Saturday, May 3, 2008

Human Flesh Search (人肉搜索): Vigilantes of the Chinese Internet

New America Media, News feature, Xujun Eberlein, Published: Apr 30, 2008

The first time I noticed the term "ren rou sou suo" (人肉搜索) on a Chinese website, I was taken aback. "Human flesh hunting" is a literal translation, but the term, applied to the Internet, means a search engine that runs on people power – "human flesh searching engine."

Chinese netizens have made up their own cyber vocabulary. Some are "Chinesized" translation of words that Americans have turned into verbs meaning internet acts, such as "spam" and "friend." More are their own inventions that can perplex infrequent web users. A popular new expression, for example, is "very pornographic, very violent," used to describe something that is cool and interesting. Similarly, using the words "human flesh" (instead of, for example, "human powered") to modify "search engine" also reflects a fashion in diction. More>>

Related post: No Conversation on BBC
Update: Human Flesh Search: Old Topic, New Story


syz said...

Sometimes you wish you'd come up with a line yourself:

"a 21st century version of the medieval 'stockade' "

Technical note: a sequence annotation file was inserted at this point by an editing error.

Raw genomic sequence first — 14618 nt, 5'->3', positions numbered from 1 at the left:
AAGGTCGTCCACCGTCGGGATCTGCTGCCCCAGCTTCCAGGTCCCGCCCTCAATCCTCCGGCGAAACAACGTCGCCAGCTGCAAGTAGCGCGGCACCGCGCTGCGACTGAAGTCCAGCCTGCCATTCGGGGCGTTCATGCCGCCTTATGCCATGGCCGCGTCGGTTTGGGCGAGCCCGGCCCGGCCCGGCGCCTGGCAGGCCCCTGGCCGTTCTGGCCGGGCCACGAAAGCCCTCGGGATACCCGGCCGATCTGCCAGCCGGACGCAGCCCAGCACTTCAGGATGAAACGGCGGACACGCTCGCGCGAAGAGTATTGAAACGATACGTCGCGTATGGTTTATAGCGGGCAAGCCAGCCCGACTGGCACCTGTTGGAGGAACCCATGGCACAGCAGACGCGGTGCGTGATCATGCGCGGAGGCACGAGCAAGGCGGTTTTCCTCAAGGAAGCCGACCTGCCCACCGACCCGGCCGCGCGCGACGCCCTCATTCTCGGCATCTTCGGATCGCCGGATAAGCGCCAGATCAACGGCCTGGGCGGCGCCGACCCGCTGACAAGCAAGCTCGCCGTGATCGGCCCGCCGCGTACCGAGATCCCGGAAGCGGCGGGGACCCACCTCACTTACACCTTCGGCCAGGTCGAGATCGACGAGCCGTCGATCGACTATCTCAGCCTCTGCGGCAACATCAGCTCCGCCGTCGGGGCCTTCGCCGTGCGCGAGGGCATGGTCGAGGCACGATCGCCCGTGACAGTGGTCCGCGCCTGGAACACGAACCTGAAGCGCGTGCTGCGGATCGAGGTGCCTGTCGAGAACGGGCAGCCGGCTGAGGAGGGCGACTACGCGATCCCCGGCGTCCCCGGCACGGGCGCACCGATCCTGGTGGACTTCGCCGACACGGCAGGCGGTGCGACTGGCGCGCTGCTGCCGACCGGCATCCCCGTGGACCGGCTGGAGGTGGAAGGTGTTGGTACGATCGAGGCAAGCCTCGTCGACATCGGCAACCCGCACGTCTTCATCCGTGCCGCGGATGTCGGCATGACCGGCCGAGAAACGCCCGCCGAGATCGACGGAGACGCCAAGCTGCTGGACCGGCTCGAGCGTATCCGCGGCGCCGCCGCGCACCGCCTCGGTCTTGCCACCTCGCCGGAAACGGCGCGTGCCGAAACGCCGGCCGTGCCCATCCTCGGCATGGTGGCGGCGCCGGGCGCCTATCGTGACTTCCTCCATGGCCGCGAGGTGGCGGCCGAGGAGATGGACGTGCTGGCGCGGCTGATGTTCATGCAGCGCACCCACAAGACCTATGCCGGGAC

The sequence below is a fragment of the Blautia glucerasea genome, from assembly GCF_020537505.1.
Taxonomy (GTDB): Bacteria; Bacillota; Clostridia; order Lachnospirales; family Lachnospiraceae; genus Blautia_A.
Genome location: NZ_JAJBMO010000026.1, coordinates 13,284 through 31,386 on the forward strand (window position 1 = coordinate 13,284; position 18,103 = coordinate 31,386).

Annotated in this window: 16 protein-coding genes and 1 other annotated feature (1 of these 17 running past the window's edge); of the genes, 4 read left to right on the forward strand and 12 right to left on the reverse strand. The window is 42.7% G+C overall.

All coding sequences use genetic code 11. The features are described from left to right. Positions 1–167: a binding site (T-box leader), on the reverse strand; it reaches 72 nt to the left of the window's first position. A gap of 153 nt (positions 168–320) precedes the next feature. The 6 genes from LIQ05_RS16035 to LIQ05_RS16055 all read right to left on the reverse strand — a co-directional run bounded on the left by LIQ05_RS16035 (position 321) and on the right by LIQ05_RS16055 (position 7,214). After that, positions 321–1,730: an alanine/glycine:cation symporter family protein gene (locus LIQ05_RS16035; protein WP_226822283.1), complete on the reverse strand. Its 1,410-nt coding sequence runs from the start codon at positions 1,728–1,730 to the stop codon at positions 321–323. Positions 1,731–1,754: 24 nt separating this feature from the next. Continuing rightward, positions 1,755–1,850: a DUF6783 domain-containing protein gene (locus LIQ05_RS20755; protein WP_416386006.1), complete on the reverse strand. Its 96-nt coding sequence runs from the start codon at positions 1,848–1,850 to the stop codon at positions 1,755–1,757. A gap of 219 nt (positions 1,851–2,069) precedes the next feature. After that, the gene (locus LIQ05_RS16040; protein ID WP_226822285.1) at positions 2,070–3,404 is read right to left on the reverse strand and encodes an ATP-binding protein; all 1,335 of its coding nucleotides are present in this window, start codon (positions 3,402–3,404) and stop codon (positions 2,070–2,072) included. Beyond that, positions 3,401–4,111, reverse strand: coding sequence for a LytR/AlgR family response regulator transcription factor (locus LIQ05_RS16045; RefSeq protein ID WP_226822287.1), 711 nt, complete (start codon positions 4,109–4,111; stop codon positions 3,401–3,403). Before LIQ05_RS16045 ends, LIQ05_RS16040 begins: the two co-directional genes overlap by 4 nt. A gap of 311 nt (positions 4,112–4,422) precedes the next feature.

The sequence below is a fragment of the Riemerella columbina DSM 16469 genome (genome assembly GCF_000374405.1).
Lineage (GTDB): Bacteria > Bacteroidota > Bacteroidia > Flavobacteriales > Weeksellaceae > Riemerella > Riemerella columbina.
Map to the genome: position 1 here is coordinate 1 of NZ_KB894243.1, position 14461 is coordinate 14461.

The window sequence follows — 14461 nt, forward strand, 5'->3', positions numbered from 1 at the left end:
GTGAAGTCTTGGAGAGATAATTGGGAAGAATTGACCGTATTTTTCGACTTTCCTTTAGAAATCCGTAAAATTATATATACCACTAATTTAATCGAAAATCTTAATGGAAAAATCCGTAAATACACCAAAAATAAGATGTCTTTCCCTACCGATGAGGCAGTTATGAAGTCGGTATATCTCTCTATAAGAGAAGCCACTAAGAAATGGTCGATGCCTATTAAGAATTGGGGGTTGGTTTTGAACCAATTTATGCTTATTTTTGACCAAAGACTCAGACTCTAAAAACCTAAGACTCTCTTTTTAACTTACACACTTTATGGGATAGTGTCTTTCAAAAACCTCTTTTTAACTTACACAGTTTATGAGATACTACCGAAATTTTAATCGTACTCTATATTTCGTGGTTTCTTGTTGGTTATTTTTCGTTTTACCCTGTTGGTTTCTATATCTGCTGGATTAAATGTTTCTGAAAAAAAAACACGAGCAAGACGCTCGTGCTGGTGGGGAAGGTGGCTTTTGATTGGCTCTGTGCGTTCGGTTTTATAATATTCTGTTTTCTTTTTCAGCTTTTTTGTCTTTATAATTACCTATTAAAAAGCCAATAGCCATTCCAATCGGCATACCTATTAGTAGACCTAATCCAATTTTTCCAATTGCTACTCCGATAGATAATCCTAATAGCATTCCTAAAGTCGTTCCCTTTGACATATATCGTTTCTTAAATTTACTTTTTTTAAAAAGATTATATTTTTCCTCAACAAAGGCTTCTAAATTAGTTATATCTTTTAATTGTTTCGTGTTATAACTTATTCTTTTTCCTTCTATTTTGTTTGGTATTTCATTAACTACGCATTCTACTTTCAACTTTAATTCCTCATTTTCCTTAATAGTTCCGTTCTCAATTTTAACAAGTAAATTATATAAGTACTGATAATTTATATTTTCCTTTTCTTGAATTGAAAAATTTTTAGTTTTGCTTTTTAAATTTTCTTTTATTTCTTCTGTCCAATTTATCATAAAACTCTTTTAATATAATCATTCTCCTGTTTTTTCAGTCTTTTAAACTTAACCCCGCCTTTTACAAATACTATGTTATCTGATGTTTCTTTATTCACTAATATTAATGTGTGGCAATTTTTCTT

That analogy is painfully appropriate, both in the dimension of participants' self-righteousness and the lack of regard for anything like "due process."

Add in the new dimension that allows the cabbage- (or rock-) throwers to remain anonymous, and it's a truly frightening phenomenon.

The other scary part is: who among us can't think back to an incident in which you would have liked to employ the services of the human flesh searchers? A little wrath unleashed on someone who's done you wrong can be ever so pleasurable!

Thanks for introducing the term. Enjoy the blog immensely, having arrived now late via China Law Blog.

BTW: the last syllable of "search" has a typo in the article: sou instead of suo. If you want to go all the way in following pinyin conventions, you could parse the words, add tones, and end up with rénròu sōusuǒ :^)

Xujun Eberlein said...

Oops, sorry about the misspelling. Will go correct it in my post, though I have no control of the NAM site.

And thank you for the thoughtful comments!

Xujun Eberlein said...

BTW, China Law Blog has been in my blogroll for a while. I love its writing style.